There are the items of clothing that still exist at my parents house, like the maroon wool jacket with gold leather sleeves, bearing the badge of the Washington Redskins. It is quite small. It resides in the closet near a larger jacket of purple nylon with the Minnesota Vikings logo. Why so much athletic apparel? The adults in my family must have wanted to present me with the trappings of manliness, the camaraderie of “watching the game,” the longing for flesh foods, the desire to be fruitful and multiply. Oh, what a miserable failure I’ve been!

I did at least have a modest interest in cars. There is but a single article of clothing from my childhood that I remember more or less clearly. It no longer exists and was not, I believe, ever captured on film. It was a white T-shirt, not reversible, but with an image on front and back. It could be worn with either image facing the front Each image was a Ratfink-like cartoon of a hotrod. I think one was a purple ’55 Chevy. The other is less clear … a green car … a Ford from the ’30s? I must have favored that ’55, or perhaps the color purple, for that is the one that faced forward most of the time. I refuse to try to find those images on Google, though I suspect they are out there. I don’t want to replace my memory with something more precise and so very much less precious.

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Another Successful Bloomsday (2014) at The Civil Life

Hello, lovelies! On 16 Jun 2014 we had another fun and successful Bloomsday at The Civil Life with plenty of #RestorativePints and five readings. We recorded video and audio of four of the five readings, and have made it available to you, our esteemed readers — OK, well, it’s technically available to everyone — on a Bloomsday Vimeo Channel

You can also view the Bloomsday videos right here on Hurley House. Here ya go!

Inventive Cocktails at Mission Taco Joint

We love tacos. I mean, we have a taco party for breakfast nearly every day. I’m serious! Not making this @#$! up.

Mission Taco Joint Mofu Tacos

Anyway, last Saturday, instead of having our taco party at home, we had it at Mission Taco Joint in University City, so Patrick could do some R&D for his newest Riverfront Times Drunken Vegan Gut Check post, Mission Taco Joint’s Inventive Cocktail List Goes Beyond the Margarita. The food and drink were great, and so is his article!

And bonus… Their location in Soulard is really close to opening! We won’t have to drive so far, yipee!

Barrel-aged Cocktails At Sanctuaria Wild Tapas

  • By tree
  • 13 Jun 14 at 10:43 AM

Does it seem weird that I (tree) write posts under “Things I’ve Written” when it’s really Patrick who wrote them? Well, then, so be it. I’m weird. But you should know that Patrick’s latest Drunken Vegan Gut-Check post is up. Check out Comparing Sanctuaria’s Barrel-Aged Cocktails to the Fresh-Mixed Version.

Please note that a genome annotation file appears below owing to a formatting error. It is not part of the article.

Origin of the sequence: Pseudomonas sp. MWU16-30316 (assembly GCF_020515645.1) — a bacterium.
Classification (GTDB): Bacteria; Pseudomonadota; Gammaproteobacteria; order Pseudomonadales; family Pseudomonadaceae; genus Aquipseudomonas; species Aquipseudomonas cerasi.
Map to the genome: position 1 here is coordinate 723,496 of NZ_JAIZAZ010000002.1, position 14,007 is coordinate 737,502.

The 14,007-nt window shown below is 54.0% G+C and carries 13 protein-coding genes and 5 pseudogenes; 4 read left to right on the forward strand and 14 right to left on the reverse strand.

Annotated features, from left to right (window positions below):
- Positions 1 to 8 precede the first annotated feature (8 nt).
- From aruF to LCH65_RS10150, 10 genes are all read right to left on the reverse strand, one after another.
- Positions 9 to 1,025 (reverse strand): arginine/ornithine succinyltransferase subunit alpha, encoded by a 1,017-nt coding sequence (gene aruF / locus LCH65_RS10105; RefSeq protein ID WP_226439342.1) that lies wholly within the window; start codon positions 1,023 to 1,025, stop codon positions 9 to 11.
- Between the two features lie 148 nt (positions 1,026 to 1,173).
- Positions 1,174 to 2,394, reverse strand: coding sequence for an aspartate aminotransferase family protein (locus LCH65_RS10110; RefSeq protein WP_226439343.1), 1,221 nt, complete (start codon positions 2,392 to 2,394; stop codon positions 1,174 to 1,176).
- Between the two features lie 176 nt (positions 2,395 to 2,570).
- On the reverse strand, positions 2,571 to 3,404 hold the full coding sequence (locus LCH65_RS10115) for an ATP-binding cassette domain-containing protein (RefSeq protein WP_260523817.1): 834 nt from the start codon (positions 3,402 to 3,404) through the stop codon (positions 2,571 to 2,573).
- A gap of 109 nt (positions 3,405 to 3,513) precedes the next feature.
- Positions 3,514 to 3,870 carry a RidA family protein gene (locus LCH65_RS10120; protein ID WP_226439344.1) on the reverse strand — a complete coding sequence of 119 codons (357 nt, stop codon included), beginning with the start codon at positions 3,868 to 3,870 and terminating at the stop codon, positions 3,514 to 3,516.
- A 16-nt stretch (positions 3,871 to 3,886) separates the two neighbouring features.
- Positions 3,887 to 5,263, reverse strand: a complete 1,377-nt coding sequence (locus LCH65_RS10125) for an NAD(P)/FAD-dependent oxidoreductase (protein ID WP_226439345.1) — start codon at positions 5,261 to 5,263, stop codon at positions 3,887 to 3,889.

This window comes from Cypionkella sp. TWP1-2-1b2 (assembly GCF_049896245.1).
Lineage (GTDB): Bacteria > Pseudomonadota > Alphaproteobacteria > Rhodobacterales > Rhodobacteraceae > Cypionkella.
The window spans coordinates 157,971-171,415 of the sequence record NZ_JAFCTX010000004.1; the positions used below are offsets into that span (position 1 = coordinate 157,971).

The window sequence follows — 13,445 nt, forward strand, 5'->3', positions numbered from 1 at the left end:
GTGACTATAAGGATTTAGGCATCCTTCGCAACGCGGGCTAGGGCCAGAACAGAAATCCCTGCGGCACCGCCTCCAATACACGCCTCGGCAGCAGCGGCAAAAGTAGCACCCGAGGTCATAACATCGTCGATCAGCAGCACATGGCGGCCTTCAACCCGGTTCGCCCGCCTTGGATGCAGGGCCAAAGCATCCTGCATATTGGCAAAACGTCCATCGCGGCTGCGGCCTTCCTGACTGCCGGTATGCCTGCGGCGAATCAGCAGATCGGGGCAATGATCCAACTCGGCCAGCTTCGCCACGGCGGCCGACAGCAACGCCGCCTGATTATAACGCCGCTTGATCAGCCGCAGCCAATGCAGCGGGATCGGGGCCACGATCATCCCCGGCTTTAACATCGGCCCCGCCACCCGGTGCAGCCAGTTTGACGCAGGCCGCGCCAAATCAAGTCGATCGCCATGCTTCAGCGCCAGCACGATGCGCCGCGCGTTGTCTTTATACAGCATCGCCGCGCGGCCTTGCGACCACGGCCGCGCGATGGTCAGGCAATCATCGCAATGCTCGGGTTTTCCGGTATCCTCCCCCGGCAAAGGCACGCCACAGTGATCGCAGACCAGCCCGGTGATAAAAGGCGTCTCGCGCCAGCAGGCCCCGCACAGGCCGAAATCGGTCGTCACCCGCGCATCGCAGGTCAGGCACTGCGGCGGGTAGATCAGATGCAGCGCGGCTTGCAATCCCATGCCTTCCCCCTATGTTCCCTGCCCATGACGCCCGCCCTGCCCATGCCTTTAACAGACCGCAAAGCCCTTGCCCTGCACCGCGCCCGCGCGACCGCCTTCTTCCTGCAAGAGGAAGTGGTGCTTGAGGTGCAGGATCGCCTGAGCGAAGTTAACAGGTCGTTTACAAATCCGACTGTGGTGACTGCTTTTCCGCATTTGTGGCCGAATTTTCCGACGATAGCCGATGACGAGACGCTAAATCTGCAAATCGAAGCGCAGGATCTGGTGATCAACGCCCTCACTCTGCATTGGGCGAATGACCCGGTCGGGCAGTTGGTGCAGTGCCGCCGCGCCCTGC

We’d tried some “bottled” cocktails during a recent trip to Los Angeles, then we were perusing the cocktail list at Sanctuaria Wild Tapas in The Grove and saw that they had barrel-aged cocktails. Like the whole cocktail, not just a component like one of the liquors. Naturally, we had to try them. They had a flight where you could get half-pours of three. Perfect for us to share. We talked to the bartender a bit about the idea behind it and then decided it would be cool to taste barrel-aged cocktails next to the fresh-mixed versions. He hooked us up with another flight and we tasted them side by side.

I won’t spoil it by talking any more about it here… why don’t you just go read Patrick’s Drunken Vegan Post about these barrel-aged cocktails at Sanctuaria on the Riverfront Times Gut-Check blog.

Memoir Experiment Part Five

My friend Todd and I used to spend a great deal of time trolling used bookstores, looking for bargains. I remember distinctly one particular shop we visited, though I cannot recall its name. It was on Highland Avenue and is no longer there. I recall I was looking for cheap copies of books I needed for some graduate classes I was taking. I always brought my soiled thrift shop editions to class, where fellow students gripping pristine copies would look on derisively. They weren’t shy about addressing their fears that my different pagination would throw a wrench into our class discussions. But I used to have a remarkable knack for visual memory and could picture a quote in its quadrant (upper left) and location in the book (about a third of the way through, for example), so I found the quotes we would discuss readily enough. They, on the other hand, had a profound difficulty surmounting their lack of wit and talent. My problem was poverty. I was smoking generic cigarettes and drinking rotgut. What’s a poor scholar to do? Buy his texts at eccentric little bookstores, that’s what.